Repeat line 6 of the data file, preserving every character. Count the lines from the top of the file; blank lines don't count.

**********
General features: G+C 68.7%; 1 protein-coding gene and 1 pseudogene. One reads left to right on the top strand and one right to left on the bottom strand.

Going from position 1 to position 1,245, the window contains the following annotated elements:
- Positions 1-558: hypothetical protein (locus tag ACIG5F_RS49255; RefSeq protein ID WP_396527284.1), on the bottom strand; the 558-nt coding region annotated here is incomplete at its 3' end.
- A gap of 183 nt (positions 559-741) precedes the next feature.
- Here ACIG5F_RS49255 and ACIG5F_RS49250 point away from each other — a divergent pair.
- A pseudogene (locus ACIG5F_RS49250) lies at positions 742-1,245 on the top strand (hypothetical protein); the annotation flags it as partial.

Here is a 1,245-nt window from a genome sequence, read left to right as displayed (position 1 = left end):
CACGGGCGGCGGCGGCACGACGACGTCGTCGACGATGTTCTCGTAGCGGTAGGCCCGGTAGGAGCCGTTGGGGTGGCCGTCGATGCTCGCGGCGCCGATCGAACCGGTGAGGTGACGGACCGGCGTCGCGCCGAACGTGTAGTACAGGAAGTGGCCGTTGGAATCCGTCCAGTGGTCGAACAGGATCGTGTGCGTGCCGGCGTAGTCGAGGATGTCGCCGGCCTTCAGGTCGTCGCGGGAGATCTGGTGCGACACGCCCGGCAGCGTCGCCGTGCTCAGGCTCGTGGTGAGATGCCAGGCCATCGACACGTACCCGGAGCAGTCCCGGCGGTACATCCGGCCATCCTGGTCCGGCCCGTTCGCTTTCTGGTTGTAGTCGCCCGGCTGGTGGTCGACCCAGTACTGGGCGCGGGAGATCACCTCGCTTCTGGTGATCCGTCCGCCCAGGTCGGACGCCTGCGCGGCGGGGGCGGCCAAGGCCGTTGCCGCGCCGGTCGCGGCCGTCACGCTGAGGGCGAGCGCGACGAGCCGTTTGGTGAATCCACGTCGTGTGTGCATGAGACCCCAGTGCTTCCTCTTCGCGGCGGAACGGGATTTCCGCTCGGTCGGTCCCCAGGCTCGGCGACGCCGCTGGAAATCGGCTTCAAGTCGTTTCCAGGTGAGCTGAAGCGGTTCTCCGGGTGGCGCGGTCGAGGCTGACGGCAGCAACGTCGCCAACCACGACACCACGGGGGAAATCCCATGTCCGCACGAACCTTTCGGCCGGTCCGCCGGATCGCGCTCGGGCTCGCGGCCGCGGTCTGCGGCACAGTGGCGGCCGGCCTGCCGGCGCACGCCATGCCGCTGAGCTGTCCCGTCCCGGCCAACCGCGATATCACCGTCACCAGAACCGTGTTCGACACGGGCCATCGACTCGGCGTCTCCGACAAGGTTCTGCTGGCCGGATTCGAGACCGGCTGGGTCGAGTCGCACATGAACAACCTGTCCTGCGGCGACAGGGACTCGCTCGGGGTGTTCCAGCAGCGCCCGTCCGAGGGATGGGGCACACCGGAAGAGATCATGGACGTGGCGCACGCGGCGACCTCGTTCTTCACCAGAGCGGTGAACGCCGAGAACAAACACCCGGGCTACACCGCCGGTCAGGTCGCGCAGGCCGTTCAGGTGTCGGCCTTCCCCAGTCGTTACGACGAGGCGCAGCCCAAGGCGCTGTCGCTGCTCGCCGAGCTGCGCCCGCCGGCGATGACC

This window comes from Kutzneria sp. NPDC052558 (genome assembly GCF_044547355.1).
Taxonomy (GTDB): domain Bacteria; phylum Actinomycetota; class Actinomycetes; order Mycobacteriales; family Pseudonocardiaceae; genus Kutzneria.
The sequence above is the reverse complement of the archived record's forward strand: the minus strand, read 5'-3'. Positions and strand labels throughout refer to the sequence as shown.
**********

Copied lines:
- A pseudogene (locus ACIG5F_RS49250) lies at positions 742-1,245 on the top strand (hypothetical protein); the annotation flags it as partial.